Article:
Green: You’re kidding, this is the pediatric association?

Barton: Got it, get this. The letter reminds school superintends that it is ‘not uncommon for adolescents to experience transient,’ that’s a big word, ‘transient confusion about their sexual orientation,’ and is telling 14,800 superintendents that ‘most students will ultimately adopt a heterosexual orientation if not otherwise encouraged.’ And they’re saying, guys, back off. This indoctrination you’re doing—

You can read the rest at Right Wing Watch.  Listening to this, there seems to be only two possibilities. One, Barton really thinks the ACPeds is the American Academy of Pediatrics and is so misinformed that he doesn’t really understand that the ACPeds is a tiny breakaway group; or two, he knows the difference but wants to make his listeners think that mainstream pediatricians would give that kind of advice to school leaders.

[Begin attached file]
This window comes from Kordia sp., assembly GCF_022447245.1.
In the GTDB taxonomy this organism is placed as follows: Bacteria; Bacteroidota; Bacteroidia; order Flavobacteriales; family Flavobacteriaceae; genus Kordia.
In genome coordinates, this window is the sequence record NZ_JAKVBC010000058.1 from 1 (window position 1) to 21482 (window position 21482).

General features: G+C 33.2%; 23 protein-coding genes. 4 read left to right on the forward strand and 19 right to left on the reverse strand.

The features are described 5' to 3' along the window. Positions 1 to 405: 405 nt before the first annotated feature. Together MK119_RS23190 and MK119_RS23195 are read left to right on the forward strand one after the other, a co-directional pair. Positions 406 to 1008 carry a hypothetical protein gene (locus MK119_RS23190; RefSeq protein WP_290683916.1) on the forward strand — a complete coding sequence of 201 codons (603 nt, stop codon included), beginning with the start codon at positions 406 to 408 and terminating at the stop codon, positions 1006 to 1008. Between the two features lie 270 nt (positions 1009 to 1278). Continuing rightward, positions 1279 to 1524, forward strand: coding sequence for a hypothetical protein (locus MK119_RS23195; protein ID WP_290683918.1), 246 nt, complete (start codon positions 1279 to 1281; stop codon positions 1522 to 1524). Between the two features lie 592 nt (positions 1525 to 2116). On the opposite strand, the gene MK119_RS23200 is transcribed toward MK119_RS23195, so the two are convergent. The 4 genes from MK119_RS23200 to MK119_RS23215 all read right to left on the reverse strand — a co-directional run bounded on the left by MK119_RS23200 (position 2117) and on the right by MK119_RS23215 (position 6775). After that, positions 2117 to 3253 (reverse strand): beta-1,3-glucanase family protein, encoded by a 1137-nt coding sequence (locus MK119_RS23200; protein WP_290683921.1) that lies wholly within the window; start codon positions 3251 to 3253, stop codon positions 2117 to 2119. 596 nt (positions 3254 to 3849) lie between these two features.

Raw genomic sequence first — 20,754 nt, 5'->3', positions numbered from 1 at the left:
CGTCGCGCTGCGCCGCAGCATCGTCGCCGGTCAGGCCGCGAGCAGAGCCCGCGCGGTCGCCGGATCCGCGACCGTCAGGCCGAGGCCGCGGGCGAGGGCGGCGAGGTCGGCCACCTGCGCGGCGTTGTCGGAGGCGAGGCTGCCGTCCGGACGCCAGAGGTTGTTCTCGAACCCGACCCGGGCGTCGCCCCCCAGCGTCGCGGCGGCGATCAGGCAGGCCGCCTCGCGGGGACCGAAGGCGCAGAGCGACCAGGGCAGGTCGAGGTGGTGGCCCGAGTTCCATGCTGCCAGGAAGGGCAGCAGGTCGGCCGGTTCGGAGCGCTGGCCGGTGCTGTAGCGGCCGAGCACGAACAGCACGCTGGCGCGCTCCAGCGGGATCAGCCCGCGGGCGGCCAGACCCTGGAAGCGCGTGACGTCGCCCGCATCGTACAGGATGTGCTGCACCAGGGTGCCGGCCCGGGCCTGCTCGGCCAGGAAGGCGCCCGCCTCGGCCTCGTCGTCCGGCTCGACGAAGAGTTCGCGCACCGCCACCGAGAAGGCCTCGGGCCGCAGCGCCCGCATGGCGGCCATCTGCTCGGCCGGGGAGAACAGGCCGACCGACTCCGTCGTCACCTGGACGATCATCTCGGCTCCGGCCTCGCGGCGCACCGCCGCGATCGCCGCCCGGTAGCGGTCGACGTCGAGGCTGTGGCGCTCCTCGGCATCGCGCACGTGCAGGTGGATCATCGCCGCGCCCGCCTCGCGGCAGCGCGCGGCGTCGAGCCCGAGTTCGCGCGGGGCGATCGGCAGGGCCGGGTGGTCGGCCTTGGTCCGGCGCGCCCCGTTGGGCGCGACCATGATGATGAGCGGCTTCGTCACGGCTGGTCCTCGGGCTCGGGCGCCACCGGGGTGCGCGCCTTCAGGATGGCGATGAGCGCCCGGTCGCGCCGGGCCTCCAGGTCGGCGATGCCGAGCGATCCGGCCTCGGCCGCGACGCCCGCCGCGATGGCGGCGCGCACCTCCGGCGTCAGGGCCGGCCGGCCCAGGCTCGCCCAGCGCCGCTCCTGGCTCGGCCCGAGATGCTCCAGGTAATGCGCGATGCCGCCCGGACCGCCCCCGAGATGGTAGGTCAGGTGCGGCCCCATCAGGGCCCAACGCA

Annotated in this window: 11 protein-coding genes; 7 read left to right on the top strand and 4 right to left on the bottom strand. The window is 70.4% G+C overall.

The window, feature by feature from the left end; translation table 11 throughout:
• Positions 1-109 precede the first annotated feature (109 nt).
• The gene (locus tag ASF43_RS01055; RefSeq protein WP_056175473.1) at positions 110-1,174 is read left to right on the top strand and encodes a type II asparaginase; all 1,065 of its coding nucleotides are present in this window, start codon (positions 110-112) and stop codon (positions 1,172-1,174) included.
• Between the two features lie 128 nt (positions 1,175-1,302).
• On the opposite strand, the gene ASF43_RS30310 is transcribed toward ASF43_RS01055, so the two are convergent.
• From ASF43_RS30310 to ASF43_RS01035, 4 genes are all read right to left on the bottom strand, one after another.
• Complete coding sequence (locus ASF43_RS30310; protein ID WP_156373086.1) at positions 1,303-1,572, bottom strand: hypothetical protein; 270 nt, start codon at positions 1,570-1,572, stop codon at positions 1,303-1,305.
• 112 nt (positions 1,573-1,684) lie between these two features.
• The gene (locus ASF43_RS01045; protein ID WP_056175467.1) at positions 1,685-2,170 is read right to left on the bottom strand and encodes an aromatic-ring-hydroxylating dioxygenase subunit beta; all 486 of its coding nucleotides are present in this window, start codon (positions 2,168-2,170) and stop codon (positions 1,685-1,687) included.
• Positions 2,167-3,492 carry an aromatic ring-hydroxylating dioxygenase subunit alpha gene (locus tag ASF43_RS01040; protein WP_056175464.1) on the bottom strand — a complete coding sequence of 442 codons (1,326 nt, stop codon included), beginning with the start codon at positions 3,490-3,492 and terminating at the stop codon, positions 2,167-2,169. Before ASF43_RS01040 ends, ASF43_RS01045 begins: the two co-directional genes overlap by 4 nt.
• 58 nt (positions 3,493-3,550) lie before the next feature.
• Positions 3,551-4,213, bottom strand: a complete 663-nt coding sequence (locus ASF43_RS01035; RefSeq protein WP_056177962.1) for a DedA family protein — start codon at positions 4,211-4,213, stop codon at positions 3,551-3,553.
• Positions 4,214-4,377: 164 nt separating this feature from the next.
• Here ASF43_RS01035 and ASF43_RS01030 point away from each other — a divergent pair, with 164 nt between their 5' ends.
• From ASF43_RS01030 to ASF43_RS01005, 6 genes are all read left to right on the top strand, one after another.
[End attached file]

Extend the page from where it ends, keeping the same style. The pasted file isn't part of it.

A reader who tipped me off to this story wrote Barton for an explanation and I will report which one of these options is the accurate situation if Barton answers.

For now, it is apparent that Barton badly misled his audience, some of whom are going to oppose anti-bullying programs because they trust Barton to pass along good information. Everybody makes mistakes but I think we should expect more from an adviser to Michele Bachmann, Newt Gingrich, and Rick Perry. I shudder to think about Barton advising them as GOP candidates or one of them as President on school policy relating to bullying or sexual orientation.

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  • Bernie

    Warren, Thank you once again.